I always wondered why your arguments never made sense or really disproved anything, Doug. Now I know why. Most of these methods are unmitigated formal fallacies; ad hominem, non sequitur, false dilemma, appeal to emotion, reductio ad Hitlerum, etc. And you've obviously been using this as your Bible as long as I've been on this forum. So, before I read a word of text in a postI should look for the user name, and if it's Doug Huffman I should immediately adopt the premise that the argument is flawed and unworthy of notice. Thanks for clearing that up; that makes my time spent here much more efficient.
And because I know you will want me to describe, in detail, what is wrong formally or informally with doing any of this:
1: Appeal to ridicule, false attribution.
2: Definition/connotation fallacy, amphibiology/equivocation
3: Irrelevant conclusion, strawman argument.
4:Cherry picking.It can also easily lead to putting words in the opponent's mouth which is an attribution fallacy.
5: Ad hominem, plain and simple. Can easy include irrelevant conclusion and possibly ad Hitlerum.
6: amphibiology/equivocation, attribution fallacy, strawman
7: Argumentum verbosium, fallacy of many questions.
8: Not a fallacy by itself, but you'll probably need an ad hominem attack orfrustration by blatant impudenceto make someone else lose their cool.
9:Attribution fallacy, hasty generalization, accident fallacy (ignoring exceptions), cherry picking.
10: Irrelevant conclusion.
11: Attribution fallacy, non sequitur.
12: "if-by-whiskey"; presenting a favorable definition of the term or a euphemistic substitute.
13: False dilemma
14: Blatant non-sequitur/irrelevant conclusion; this point so much as tells you that.
15: Irrelevant conclusion, even more blatant than 14.
16: False dilemma ("love it or leave it" are not my only two options), proof by example (just because I don't personally want to hang myself doesn't mean that it is wrong for anyone else to want to do so)
17: Probably irrelevant conclusion; just because A is different from B because of C doesn't mean it follows thatC proves A right and B wrong or vice versa.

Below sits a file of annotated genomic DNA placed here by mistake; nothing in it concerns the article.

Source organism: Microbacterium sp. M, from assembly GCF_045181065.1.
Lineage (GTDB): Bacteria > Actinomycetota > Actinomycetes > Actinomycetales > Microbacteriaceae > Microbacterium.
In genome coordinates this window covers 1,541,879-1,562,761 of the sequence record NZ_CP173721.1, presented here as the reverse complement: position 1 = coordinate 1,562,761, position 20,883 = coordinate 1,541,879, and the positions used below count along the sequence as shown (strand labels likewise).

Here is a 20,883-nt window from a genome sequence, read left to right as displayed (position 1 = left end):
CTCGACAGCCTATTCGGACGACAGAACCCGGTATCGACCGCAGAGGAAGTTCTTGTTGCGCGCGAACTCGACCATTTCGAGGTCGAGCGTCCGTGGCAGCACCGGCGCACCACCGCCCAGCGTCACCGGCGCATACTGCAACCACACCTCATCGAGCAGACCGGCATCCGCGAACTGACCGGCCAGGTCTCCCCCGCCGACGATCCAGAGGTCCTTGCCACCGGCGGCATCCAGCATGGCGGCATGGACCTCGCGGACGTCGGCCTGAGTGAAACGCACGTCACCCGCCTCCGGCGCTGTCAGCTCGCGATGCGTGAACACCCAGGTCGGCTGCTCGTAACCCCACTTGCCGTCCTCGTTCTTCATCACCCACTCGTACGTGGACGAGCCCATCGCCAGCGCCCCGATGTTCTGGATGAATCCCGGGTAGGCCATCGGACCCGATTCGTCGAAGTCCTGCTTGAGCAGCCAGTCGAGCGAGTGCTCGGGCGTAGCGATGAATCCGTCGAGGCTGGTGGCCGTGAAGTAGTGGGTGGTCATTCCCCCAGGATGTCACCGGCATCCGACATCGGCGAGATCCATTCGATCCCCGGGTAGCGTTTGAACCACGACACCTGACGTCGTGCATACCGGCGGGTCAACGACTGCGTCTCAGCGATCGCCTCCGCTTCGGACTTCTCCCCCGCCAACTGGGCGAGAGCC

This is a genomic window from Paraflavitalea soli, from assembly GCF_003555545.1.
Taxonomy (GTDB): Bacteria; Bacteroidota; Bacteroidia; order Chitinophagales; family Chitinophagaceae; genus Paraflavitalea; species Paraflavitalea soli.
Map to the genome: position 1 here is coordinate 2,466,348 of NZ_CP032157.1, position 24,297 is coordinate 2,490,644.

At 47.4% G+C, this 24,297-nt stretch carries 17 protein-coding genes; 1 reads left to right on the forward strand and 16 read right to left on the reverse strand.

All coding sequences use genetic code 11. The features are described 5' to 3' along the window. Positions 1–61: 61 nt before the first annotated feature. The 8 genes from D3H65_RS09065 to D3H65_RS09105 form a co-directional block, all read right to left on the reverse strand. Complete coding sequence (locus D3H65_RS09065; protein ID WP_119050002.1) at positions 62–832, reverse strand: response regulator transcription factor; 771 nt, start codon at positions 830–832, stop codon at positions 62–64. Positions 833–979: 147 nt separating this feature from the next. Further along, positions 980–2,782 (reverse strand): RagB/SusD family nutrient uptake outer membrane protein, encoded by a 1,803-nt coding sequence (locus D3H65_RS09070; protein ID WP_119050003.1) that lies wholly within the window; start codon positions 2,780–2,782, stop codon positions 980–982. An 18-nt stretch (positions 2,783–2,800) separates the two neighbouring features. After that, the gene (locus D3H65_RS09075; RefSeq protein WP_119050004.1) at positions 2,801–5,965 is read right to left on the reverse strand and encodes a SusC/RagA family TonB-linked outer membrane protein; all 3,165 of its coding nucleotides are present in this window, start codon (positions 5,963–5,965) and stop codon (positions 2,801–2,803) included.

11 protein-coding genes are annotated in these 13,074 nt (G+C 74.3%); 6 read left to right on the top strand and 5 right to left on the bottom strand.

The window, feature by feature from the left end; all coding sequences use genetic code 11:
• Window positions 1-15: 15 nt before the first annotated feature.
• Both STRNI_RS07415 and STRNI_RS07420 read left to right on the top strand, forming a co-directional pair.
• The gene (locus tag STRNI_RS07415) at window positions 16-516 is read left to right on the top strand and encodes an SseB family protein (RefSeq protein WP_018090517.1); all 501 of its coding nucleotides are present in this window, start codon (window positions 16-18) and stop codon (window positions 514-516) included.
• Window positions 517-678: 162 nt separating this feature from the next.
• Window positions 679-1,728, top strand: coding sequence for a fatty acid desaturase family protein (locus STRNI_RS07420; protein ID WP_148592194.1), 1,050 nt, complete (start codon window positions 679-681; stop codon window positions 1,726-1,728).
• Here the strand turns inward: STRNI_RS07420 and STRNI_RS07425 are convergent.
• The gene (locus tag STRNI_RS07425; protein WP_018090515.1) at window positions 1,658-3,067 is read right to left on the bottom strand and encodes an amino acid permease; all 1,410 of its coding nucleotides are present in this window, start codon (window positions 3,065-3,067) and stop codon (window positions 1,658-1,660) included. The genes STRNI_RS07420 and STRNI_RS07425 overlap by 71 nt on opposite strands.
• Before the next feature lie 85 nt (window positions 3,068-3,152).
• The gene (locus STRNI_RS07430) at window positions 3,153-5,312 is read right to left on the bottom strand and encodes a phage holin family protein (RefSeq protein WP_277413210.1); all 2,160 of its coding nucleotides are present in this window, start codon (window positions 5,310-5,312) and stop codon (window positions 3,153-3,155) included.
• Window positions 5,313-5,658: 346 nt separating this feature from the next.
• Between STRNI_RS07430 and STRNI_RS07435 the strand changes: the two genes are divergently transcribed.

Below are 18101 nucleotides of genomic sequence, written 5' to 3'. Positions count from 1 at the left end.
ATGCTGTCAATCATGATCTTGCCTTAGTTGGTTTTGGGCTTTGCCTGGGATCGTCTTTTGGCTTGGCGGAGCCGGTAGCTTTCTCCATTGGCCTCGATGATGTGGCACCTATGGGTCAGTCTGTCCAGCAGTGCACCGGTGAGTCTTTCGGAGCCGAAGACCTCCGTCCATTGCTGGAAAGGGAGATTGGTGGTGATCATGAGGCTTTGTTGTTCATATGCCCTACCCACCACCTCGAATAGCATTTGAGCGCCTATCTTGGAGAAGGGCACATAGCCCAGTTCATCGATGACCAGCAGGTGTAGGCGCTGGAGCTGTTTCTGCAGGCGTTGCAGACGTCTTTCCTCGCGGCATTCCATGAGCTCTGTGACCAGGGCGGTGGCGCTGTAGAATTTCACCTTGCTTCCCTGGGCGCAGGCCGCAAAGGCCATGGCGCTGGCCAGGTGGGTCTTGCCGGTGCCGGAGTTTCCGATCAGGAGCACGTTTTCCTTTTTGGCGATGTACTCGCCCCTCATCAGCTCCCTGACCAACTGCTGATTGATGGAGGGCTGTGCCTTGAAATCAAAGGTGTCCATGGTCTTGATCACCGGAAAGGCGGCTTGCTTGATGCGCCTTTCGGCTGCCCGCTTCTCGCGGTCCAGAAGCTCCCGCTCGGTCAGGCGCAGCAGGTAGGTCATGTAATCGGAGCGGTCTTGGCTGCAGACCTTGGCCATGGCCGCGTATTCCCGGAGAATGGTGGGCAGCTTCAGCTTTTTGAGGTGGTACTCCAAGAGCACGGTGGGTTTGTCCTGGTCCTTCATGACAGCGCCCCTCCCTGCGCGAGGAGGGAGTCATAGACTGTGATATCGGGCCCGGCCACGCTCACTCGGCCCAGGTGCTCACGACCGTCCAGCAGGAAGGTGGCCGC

18: Any number of fallacies can be committed in trying to get the argument off track, but doing so in itself is not a fallacy.
19: False claim of fallacy by opponent (argument from silence), hasty generalization.
20: Attribution fallacy, cherry picking.
21: Fallacy on fallacy, "two wrongs".
22: False claim of fallacy. "To beg the question" is to assume the conclusion is true in order to posit one of the premises, which is not happening here.
23: Irrelevant conclusion, division fallacy. Example: just becausenot every male is a rapists doesn't mean they don't exist.
24: Gee. False syllogism. Also an attribution fallacy.
25: Argument from falsehood; if an argument states that if A then B, proving that A is false or fallacious does not necessarily disprove B.
26: This is probably the only good advice in the whole article; If A, then B, but if A, then also C. In this case A is generally a weak argument, but this tactic is totally fair.
27: Not a fallacy, and another piece of good advice; probably the only valid way to anger your opponent.
28: Ad populum, appeal to ridicule.
29: Irrelevant conclusion/lemma, other fallacies possible as in 18
30:Appeal to authority as stated; just because Mr. Big is in charge doesn't mean he's always right.
31: Not a fallacy, but the next step in self-deprecation isoften to mix bits and pieces of what he said in with your own arguments to prove your own point, which is attribution. It is also a false claim of argumentum verbosium.
32: Ad Hitlerum.
33: Nirvana fallacy, burden of proof (just because it may not work 1% of the time doesn't mean it will never work).
34: Argument from silence, negative proof (because it can't be proven false it must be true)
35: Not a fallacy, and in fact a good way to argue. Care must be taken not to ATTACK the motive, as that easily leads to ad hominem or ad Hitlerum arguments.
36: Argumentum verbosium, appeal to force, argument by repetition.
37: Argument from fallacy as in 25.
38: Ad hominem.